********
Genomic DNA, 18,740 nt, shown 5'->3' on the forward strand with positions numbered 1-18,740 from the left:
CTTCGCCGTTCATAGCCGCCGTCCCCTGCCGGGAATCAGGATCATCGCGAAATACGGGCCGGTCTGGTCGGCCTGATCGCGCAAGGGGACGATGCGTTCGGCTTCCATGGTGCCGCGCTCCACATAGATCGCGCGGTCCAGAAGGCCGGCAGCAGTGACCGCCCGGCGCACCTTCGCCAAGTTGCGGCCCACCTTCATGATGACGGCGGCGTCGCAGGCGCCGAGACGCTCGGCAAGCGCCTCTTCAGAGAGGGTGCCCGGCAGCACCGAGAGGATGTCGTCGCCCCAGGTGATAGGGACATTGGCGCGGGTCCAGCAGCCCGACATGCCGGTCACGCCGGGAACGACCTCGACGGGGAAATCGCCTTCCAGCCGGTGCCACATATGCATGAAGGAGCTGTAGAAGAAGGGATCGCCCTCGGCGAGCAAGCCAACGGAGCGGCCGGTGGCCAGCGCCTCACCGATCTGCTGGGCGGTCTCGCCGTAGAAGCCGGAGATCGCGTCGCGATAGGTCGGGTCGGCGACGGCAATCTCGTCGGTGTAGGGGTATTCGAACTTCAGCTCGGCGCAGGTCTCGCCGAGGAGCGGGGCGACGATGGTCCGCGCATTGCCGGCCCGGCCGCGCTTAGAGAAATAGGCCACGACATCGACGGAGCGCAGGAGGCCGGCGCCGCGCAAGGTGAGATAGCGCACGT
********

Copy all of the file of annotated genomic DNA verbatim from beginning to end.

Genomic DNA, 18,740 nt, shown 5'->3' on the forward strand with positions numbered 1-18,740 from the left:
CTTCGCCGTTCATAGCCGCCGTCCCCTGCCGGGAATCAGGATCATCGCGAAATACGGGCCGGTCTGGTCGGCCTGATCGCGCAAGGGGACGATGCGTTCGGCTTCCATGGTGCCGCGCTCCACATAGATCGCGCGGTCCAGAAGGCCGGCAGCAGTGACCGCCCGGCGCACCTTCGCCAAGTTGCGGCCCACCTTCATGATGACGGCGGCGTCGCAGGCGCCGAGACGCTCGGCAAGCGCCTCTTCAGAGAGGGTGCCCGGCAGCACCGAGAGGATGTCGTCGCCCCAGGTGATAGGGACATTGGCGCGGGTCCAGCAGCCCGACATGCCGGTCACGCCGGGAACGACCTCGACGGGGAAATCGCCTTCCAGCCGGTGCCACATATGCATGAAGGAGCTGTAGAAGAAGGGATCGCCCTCGGCGAGCAAGCCAACGGAGCGGCCGGTGGCCAGCGCCTCACCGATCTGCTGGGCGGTCTCGCCGTAGAAGCCGGAGATCGCGTCGCGATAGGTCGGGTCGGCGACGGCAATCTCGTCGGTGTAGGGGTATTCGAACTTCAGCTCGGCGCAGGTCTCGCCGAGGAGCGGGGCGACGATGGTCCGCGCATTGCCGGCCCGGCCGCGCTTAGAGAAATAGGCCACGACATCGACGGAGCGCAGGAGGCCGGCGCCGCGCAAGGTGAGATAGCGCACGT